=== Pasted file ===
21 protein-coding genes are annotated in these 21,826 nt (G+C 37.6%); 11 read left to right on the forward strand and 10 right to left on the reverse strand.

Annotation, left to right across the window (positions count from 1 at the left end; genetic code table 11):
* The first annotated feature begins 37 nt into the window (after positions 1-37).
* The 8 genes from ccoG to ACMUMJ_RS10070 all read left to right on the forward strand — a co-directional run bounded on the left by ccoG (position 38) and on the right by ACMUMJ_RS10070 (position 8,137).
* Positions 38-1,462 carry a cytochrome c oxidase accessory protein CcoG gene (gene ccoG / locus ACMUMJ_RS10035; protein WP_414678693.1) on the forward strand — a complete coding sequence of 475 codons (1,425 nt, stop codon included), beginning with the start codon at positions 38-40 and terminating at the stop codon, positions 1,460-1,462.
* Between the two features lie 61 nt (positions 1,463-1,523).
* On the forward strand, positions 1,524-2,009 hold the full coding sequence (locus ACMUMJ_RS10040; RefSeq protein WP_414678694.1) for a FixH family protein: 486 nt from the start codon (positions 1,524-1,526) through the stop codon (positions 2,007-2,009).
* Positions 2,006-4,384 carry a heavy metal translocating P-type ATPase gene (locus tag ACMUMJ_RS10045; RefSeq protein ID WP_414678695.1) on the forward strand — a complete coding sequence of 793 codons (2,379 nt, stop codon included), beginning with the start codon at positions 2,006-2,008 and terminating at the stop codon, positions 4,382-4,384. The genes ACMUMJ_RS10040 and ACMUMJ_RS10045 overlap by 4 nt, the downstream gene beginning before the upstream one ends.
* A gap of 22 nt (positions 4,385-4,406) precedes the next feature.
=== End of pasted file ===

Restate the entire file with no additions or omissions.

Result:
21 protein-coding genes are annotated in these 21,826 nt (G+C 37.6%); 11 read left to right on the forward strand and 10 right to left on the reverse strand.

Annotation, left to right across the window (positions count from 1 at the left end; genetic code table 11):
* The first annotated feature begins 37 nt into the window (after positions 1-37).
* The 8 genes from ccoG to ACMUMJ_RS10070 all read left to right on the forward strand — a co-directional run bounded on the left by ccoG (position 38) and on the right by ACMUMJ_RS10070 (position 8,137).
* Positions 38-1,462 carry a cytochrome c oxidase accessory protein CcoG gene (gene ccoG / locus ACMUMJ_RS10035; protein WP_414678693.1) on the forward strand — a complete coding sequence of 475 codons (1,425 nt, stop codon included), beginning with the start codon at positions 38-40 and terminating at the stop codon, positions 1,460-1,462.
* Between the two features lie 61 nt (positions 1,463-1,523).
* On the forward strand, positions 1,524-2,009 hold the full coding sequence (locus ACMUMJ_RS10040; RefSeq protein WP_414678694.1) for a FixH family protein: 486 nt from the start codon (positions 1,524-1,526) through the stop codon (positions 2,007-2,009).
* Positions 2,006-4,384 carry a heavy metal translocating P-type ATPase gene (locus tag ACMUMJ_RS10045; RefSeq protein ID WP_414678695.1) on the forward strand — a complete coding sequence of 793 codons (2,379 nt, stop codon included), beginning with the start codon at positions 2,006-2,008 and terminating at the stop codon, positions 4,382-4,384. The genes ACMUMJ_RS10040 and ACMUMJ_RS10045 overlap by 4 nt, the downstream gene beginning before the upstream one ends.
* A gap of 22 nt (positions 4,385-4,406) precedes the next feature.